I cannot explain properly how I came to this place. The metaphor of a slippery slope comes to mind, but I attempt to avoid cliché when possible. In sum, I lost the vision of my aesthetic for life. Regardless, it is an awkward position for a man who grew up chanting Thoreau’s admonition to “Simplify, simplify, simplify.” It is not too late (yet) to rectify. I have time, but not forever.


Thanks for reading.

Let’s go do something.

In Adventure, Happiness, Life, Nature, The Examined Life on July 16, 2012 at 6:00 am

Cabin fever strikes.

Please excuse my brevity. My quickening pulse. It’s the time of year.

It is the season of cabin fever. I’m burning to move. It doesn’t take much, moving being one of the few things I do well. Sitting still is always difficult for me, and when good weather strikes, watch out. Life affords us but a finite number of seasons. My number, whatever it is, remains one less than last year. Going forward the number diminishes. That alone is pressure enough. I have time, but I don’t have forever.

Consequently, sitting at my desk is not something I embrace this time of year. In the winter, snow falling, temps low, the study is cozy and inviting. Ideas are easy pickings. But now I have a map of the Moosehead region at my elbow. “I need to go to Moosehead every afternoon and camp out every night,” wrote Thoreau. How can I concentrate when my attention is so severely listing?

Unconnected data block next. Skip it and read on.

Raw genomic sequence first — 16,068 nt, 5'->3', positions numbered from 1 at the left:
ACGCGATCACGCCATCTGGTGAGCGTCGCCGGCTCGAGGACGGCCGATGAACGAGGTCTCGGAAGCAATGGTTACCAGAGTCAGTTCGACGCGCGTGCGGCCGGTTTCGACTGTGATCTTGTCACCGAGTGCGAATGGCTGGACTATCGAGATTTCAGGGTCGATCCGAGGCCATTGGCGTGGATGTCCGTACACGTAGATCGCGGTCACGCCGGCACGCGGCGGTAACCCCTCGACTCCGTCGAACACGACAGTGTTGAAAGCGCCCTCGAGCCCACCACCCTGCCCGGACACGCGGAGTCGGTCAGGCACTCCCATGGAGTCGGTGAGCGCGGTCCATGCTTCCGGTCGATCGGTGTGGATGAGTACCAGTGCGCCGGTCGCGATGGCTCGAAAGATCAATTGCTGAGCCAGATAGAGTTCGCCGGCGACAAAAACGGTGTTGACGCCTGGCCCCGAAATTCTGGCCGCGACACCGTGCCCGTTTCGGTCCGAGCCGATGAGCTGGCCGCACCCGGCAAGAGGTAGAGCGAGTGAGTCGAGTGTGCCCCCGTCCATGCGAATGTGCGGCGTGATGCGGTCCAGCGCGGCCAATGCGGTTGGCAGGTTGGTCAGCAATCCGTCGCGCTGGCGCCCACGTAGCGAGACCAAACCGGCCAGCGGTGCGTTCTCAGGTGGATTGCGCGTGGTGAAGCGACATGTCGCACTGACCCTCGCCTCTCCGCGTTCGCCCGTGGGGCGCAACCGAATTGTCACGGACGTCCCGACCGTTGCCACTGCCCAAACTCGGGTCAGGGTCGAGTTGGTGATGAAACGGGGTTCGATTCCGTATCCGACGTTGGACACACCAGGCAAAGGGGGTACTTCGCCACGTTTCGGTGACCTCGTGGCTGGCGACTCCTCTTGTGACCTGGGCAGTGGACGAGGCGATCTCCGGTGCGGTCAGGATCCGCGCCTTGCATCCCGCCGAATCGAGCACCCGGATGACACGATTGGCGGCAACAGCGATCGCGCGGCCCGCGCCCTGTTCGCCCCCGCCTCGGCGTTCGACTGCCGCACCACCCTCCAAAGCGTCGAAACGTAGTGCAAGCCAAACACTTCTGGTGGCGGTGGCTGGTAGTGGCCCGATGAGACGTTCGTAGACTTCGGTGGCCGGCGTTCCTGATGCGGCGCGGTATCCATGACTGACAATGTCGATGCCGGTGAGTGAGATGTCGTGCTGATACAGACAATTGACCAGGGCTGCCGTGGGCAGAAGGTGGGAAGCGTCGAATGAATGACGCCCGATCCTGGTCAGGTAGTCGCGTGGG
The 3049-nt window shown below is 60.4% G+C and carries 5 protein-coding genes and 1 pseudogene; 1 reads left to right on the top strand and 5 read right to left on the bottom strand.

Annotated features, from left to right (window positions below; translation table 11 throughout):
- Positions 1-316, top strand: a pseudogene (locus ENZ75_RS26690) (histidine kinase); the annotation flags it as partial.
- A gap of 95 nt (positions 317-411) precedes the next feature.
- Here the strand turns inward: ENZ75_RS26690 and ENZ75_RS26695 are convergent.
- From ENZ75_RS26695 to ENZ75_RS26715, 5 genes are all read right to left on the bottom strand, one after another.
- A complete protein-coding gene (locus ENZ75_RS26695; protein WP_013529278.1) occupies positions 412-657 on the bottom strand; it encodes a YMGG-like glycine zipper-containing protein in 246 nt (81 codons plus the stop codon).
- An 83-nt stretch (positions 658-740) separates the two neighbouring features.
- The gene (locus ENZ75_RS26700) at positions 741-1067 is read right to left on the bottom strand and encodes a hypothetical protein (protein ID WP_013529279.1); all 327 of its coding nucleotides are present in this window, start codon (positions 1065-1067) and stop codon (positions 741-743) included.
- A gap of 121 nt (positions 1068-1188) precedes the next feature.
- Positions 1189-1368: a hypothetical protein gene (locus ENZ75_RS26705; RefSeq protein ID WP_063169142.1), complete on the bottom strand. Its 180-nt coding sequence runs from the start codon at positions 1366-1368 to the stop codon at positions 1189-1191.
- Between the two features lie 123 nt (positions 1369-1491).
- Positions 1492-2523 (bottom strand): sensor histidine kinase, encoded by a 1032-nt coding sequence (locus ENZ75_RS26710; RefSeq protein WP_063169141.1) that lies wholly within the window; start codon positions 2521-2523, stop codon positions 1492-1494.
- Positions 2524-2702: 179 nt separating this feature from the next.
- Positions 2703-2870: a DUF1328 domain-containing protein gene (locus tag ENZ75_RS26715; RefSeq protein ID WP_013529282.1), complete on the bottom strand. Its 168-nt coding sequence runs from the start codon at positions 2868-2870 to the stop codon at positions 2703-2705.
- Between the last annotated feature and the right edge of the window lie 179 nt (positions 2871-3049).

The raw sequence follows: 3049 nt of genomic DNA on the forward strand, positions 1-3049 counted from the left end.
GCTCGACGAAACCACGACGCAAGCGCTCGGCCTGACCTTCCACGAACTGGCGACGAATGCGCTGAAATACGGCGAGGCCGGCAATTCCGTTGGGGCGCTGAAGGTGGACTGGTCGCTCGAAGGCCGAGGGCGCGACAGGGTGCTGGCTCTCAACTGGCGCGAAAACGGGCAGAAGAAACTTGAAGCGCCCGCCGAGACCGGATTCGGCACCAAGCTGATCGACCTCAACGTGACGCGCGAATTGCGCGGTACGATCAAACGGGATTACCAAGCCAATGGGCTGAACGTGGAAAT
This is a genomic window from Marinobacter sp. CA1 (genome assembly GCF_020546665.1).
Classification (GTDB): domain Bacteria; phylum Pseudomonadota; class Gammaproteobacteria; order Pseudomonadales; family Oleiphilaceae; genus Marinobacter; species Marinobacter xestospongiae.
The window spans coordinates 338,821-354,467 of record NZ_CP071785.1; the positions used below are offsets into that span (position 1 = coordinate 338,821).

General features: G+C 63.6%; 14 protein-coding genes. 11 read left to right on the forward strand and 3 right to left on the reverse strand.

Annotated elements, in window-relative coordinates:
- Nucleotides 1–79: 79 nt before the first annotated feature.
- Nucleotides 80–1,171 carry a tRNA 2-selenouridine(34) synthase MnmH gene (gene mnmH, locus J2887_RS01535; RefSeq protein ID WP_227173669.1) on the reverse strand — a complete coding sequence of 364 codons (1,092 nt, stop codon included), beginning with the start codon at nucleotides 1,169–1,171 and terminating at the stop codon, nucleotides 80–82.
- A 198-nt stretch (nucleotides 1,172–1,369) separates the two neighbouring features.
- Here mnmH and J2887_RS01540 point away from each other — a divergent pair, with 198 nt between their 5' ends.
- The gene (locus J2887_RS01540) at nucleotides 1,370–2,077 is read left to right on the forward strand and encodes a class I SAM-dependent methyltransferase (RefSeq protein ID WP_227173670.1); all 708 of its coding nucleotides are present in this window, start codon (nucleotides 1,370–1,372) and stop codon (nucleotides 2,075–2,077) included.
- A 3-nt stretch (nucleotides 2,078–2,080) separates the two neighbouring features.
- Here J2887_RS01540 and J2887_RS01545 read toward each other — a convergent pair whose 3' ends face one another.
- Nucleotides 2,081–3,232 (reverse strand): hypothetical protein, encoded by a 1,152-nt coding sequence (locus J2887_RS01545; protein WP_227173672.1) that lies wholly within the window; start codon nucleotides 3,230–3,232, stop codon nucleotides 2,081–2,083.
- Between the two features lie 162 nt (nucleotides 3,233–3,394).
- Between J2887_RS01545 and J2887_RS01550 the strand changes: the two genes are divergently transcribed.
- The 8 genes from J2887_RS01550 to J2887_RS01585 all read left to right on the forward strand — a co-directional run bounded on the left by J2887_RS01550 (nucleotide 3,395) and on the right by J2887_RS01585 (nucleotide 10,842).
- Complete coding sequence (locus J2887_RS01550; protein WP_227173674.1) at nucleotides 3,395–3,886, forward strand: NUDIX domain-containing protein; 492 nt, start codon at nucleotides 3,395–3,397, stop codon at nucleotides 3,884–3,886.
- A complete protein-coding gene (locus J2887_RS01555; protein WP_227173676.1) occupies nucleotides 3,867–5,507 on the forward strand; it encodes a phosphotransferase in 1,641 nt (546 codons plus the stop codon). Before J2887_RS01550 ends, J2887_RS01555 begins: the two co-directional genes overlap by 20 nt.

I report this in the hope that you will understand my lack of focus, grant me my distractions. (See below.)

Yvon Chouainard has a book titled, Let My People Go Surfing. I’m not a surfer, but I concur. Let my people go do something!


I need some vacation, got to get out of “…the house…”. I trust you understand. It may be a week. It may be two. I’ll get back to you soon enough.

Thanks for reading. Now go do something!

July 4th, 1845

In Philosophy, The Examined Life, Thinkers on July 4, 2012 at 6:00 am

Walden Pond

Henry David Thoreau went to Walden Pond on this date in 1845.

He lived there two years, two months and two days. I was reminded of this once, while traveling in Tibet. Peering up a Himalayan cliff I spotted the cave of a meditating monk, a receding dark entrance agape against the bleached crag face. I was told that a monk, in order to become a lama, must meditate in solitude for three years, three months and three days. It does not feel at all awkward to think of Thoreau as the first American lama.

I learned recently of a theory suggesting that Thoreau went to Walden to practice yoga. “I am a mystic,” he wrote.

On the 150th anniversary of his death, Henry David Thoreau

In Philosophy, Writing on April 29, 2012 at 6:00 am

On his deathbed, Henry David Thoreau was asked by his aunt Louisa if he had made peace with God. “I did not know we had ever quarreled”, he replied.

His last words were, “Now comes good sailing.” And then two lose words “moose” and “Indian”. He died on May 6, 1862 at age 44.